Wednesday Wars: falling vs. helmets


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Basically, I was the kid who was never without a band-aid.

I wore them out of necessity.
Due to scrapes and cuts that have long since healed and scarred.
I fell a lot. Clumsily and confidently.
Friends and I dared one another to do silly stunts and jumps; to fall without fear.
 
We biked and bladed. We walked and ran. We skipped and swam. We tubed and skiied.
 
And we did these things back in the days when no one wore helmets. The days when you were weird if you owned a helmet. Where kneepads equaled nerdiness. And elbowpads meant scaredy cat.
These were unwrittens. Things everyone knew.
If you wanted to survive and hang in there with the big kids, you didn’t wear anything but pride and purpose.
 
Pride in your accomplishments – the fences you hopped, the trees you mastered, the bikes you raced.
Purpose in your performance – the style of your rollerblading, the flair of your jumps, the height of your climb.
 
You were just you. A kid.
 
If you fell, you got up. You walked it off. You sucked it up. You got back in the saddle again.
 
Tears were frowned upon. You just didn’t do it.
 
Instead, you proved to everyone you weren’t afraid to donate more blood to the pavement.
You limped, blood running down your leg, ruining your white socks. You cradled your arm, your elbow red and raw.
You blew out the dirt, rocks, and grass that cut into your palms.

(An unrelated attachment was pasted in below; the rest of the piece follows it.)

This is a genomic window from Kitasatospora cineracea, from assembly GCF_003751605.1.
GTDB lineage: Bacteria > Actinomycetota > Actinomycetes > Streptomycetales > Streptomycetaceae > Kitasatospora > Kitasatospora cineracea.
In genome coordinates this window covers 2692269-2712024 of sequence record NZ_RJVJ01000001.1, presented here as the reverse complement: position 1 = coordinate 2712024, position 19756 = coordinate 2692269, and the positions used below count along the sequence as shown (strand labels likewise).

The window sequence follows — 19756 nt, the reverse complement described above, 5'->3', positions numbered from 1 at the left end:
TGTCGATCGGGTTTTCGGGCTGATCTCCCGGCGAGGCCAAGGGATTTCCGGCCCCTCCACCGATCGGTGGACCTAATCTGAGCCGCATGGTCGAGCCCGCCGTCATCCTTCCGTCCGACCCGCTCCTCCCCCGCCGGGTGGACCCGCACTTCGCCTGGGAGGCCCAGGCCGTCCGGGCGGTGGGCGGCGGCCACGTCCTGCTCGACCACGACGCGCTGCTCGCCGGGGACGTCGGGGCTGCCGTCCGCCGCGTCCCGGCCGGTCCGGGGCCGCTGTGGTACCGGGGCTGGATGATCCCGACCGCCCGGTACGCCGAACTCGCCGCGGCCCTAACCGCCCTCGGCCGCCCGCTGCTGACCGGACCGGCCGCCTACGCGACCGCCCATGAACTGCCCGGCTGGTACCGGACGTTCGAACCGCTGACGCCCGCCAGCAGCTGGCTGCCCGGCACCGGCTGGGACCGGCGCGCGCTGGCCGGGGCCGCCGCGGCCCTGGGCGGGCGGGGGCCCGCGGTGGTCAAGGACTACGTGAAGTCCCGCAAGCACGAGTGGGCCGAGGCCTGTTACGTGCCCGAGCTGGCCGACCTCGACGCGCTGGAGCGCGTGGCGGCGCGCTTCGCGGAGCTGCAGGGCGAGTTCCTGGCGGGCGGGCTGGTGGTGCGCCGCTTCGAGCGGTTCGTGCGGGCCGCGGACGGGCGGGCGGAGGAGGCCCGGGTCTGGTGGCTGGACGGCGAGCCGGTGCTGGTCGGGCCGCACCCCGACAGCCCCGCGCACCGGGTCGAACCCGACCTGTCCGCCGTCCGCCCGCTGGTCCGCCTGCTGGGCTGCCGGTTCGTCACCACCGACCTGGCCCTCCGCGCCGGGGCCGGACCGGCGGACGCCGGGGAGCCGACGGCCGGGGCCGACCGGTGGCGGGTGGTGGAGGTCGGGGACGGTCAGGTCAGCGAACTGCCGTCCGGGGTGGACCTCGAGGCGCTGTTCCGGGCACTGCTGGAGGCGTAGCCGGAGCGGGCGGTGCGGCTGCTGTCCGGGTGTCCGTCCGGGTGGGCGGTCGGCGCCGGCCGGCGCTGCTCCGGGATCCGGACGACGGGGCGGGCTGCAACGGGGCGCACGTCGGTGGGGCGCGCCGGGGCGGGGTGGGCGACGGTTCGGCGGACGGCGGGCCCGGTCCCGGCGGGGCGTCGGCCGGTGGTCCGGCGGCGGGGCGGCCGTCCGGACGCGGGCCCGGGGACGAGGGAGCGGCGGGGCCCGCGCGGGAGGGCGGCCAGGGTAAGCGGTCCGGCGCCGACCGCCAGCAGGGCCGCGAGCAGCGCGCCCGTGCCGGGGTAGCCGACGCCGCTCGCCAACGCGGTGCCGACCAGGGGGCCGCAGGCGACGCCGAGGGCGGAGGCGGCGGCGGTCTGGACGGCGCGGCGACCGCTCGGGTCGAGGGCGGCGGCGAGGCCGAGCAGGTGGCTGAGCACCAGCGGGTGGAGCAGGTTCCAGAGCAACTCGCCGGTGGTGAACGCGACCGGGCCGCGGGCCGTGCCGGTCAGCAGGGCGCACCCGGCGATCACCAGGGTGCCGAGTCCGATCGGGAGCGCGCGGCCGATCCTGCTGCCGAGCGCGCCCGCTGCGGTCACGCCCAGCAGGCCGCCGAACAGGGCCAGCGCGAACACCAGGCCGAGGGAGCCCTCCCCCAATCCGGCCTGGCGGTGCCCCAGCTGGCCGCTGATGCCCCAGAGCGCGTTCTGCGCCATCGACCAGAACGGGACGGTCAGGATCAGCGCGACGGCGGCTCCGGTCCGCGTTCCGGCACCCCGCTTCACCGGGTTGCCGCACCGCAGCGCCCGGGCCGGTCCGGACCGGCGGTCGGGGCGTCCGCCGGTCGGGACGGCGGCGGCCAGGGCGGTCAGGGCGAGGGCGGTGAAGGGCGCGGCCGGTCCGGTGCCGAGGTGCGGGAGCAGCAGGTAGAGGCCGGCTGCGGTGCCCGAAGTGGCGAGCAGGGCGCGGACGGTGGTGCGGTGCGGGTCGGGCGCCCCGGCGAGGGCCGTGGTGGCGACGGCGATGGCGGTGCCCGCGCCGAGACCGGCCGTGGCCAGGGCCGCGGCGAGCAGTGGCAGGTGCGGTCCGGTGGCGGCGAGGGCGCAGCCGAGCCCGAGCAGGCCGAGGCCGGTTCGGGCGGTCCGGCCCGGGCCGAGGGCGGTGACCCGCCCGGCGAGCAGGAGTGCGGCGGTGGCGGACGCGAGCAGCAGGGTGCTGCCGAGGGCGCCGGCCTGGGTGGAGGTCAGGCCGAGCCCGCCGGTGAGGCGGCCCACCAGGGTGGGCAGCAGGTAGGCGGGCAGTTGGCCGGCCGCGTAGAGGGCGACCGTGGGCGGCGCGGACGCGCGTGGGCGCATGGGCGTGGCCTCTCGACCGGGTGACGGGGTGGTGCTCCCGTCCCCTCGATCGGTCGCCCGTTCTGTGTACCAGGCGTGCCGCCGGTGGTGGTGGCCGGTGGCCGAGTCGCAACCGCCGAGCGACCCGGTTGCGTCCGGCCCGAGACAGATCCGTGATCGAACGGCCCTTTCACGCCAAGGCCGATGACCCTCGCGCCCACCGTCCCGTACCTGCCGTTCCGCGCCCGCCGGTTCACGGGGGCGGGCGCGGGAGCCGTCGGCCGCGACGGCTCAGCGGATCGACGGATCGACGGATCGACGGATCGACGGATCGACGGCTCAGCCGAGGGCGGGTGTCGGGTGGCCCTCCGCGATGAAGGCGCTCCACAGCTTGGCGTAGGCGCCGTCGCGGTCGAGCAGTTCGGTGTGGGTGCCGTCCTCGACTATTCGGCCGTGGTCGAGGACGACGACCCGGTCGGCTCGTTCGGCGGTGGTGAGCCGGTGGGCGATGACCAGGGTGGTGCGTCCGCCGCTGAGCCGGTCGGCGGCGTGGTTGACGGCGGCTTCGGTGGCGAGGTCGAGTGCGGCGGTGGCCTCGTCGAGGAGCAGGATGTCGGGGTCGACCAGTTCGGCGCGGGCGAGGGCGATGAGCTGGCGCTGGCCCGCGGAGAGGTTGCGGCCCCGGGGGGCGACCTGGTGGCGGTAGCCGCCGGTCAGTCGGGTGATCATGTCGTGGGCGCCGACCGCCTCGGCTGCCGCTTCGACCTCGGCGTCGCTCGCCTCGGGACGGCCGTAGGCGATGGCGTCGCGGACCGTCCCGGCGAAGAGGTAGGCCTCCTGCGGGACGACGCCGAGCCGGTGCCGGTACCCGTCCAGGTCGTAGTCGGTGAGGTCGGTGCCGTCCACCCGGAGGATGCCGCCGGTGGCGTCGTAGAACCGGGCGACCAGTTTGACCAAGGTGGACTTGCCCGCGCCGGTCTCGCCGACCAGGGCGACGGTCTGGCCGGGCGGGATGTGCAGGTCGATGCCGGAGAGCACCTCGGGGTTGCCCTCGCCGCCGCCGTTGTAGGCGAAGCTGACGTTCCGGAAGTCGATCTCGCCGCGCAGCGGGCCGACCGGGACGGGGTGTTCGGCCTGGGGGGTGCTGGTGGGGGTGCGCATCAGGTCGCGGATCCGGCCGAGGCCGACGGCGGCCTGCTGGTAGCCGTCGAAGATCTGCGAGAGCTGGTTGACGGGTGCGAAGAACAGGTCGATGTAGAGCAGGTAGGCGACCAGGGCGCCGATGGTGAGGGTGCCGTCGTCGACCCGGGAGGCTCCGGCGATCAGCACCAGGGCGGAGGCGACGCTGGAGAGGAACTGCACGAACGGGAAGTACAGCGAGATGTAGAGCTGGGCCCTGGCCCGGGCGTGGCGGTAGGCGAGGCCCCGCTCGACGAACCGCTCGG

And you held your head high. The entire time.
 
Many times, I did this.
I got back on my bike. If I was crying, I didn’t show it.
I got back in the swing and prepared for another jump. If I had butterflies, I quieted them.
I put my rollerblades on again. If I was shaky, I shook it off.
I put my waterski on for another run across the lake. If I was water-logged and sore, I smiled and said, “hit it.”
 
And so, this Wednesday War is about falling vs. helmets.
 
Today, kids wear helemts. And every stinkin’ pad ever created.
And they safely never take risks. For fear of failure and falling.
 
Now, I understand the need for some safety. I get that concussions are a tragic part of life.
 
But I often wonder. Are today’s kids going to know what it means to fall and get back up without help? What it means to fall off your bike, a block from home. Without a cell phone.
 
I think there’s a risk that helmet-hovering parents aren’t considering.
They’re risking their kids’ success in life by protecting them from failures.
 
Kids that fall, learn to pick themselves up.
Kids that wear helmets, learn to rely on others.
 
Falling doesn’t mean failure. Helmets don’t mean happiness.
 
Wouldn’t you rather have your kid learn how to survive a cut knee in chidlhood, than to have to learn how to survive a cut life in adulthood?
Wouldn’t you rather fall young than crash late?
 
_____________________________________________________
I ask. You answer.
  1. Did you fall a lot as kid? Were helmets required or unheard of?
  2. What was the biggest thing you learned from falling young?
  3. What is the hardest thing you’ve learned from crashing late?
  4. Do you think today’s kids are overly protected by pads and brakes, helmets and suncreen?
  5. Why do you think our society seeks to “prevent” and “protect” every failure and fall?
 
 
 
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